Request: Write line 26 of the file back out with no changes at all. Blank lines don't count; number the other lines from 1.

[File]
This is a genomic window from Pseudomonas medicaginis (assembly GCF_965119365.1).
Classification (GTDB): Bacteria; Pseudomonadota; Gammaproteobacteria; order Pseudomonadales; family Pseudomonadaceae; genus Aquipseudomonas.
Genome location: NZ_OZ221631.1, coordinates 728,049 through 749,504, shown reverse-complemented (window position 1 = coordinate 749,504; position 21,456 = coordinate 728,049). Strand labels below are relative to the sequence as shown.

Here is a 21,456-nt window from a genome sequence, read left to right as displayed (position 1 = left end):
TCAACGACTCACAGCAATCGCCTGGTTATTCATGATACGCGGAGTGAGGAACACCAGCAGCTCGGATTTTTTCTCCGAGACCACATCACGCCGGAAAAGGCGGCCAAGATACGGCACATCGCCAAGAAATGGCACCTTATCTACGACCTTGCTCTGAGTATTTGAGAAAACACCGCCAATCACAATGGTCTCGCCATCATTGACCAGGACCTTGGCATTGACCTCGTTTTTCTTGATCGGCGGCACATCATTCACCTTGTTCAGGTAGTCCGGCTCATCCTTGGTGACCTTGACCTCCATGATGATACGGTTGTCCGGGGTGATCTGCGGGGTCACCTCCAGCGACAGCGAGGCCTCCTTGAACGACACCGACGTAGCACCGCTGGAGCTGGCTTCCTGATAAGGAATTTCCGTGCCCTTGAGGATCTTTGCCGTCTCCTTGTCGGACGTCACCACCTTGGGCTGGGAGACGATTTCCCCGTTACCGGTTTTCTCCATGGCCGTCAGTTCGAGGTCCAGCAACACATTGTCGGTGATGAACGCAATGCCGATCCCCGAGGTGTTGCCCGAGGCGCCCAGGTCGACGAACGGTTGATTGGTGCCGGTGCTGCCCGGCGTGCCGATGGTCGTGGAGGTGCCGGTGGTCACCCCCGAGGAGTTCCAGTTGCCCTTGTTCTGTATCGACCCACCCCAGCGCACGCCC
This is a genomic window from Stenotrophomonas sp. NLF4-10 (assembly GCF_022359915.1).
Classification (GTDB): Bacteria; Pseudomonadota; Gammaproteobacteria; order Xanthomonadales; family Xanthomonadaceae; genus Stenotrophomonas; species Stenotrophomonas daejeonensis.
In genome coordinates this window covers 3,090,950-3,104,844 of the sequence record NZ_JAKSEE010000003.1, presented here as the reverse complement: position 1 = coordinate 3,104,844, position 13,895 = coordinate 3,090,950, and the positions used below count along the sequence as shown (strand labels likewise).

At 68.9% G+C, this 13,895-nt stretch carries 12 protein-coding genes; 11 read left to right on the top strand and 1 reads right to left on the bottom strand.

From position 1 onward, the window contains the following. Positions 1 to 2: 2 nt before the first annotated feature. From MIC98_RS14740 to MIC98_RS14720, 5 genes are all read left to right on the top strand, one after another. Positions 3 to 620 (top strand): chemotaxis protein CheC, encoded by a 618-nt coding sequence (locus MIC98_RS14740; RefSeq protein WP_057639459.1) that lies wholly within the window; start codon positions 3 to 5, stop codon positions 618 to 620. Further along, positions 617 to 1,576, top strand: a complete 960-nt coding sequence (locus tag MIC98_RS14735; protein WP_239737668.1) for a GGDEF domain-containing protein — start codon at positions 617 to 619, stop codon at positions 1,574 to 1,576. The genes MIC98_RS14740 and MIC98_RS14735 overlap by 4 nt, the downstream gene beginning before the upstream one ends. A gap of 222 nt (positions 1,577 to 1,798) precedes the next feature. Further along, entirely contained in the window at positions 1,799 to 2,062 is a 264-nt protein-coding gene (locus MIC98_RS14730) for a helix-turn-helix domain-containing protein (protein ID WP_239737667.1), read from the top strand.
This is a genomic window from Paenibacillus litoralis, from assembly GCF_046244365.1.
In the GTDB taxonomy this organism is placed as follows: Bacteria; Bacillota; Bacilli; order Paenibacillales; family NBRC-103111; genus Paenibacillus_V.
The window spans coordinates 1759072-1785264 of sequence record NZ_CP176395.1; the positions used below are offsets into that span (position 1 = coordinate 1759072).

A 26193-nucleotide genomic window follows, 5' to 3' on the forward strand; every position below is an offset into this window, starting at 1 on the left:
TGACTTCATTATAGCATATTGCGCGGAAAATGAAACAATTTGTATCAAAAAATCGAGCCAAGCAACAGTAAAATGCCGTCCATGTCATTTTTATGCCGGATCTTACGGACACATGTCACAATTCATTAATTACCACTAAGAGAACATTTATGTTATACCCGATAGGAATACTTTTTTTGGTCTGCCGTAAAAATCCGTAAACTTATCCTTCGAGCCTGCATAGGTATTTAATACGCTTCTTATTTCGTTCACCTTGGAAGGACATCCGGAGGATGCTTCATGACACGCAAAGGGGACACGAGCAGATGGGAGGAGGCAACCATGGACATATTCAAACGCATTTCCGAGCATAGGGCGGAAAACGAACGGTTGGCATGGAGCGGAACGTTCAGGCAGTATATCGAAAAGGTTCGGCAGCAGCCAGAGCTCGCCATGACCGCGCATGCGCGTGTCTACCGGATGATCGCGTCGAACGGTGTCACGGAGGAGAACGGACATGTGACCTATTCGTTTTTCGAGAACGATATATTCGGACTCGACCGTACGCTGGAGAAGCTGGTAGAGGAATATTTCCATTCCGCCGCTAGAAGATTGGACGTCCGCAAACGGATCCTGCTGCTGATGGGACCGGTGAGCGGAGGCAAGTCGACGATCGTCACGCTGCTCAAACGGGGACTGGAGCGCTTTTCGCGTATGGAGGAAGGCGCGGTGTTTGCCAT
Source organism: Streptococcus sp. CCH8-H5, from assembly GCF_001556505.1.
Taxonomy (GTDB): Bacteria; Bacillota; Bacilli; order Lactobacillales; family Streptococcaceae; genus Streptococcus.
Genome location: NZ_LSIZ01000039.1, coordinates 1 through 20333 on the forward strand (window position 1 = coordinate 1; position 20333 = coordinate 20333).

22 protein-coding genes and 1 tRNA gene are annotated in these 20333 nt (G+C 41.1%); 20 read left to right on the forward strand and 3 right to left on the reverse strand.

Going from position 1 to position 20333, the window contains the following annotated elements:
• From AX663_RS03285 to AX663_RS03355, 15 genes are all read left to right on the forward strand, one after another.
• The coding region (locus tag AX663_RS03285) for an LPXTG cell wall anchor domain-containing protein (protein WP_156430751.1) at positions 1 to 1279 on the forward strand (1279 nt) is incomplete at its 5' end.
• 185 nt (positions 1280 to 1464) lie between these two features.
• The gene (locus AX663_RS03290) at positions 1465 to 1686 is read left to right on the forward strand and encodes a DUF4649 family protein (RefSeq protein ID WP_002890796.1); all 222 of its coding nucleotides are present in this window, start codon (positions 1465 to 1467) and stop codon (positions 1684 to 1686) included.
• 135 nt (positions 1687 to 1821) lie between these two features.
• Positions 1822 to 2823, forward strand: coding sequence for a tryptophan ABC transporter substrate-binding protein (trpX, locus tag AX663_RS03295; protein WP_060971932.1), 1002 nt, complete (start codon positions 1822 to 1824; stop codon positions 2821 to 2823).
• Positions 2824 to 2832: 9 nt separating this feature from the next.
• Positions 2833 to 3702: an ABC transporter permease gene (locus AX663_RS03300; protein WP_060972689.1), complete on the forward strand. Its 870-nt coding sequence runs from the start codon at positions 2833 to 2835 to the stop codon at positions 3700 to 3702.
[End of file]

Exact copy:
• Positions 1822 to 2823, forward strand: coding sequence for a tryptophan ABC transporter substrate-binding protein (trpX, locus tag AX663_RS03295; protein WP_060971932.1), 1002 nt, complete (start codon positions 1822 to 1824; stop codon positions 2821 to 2823).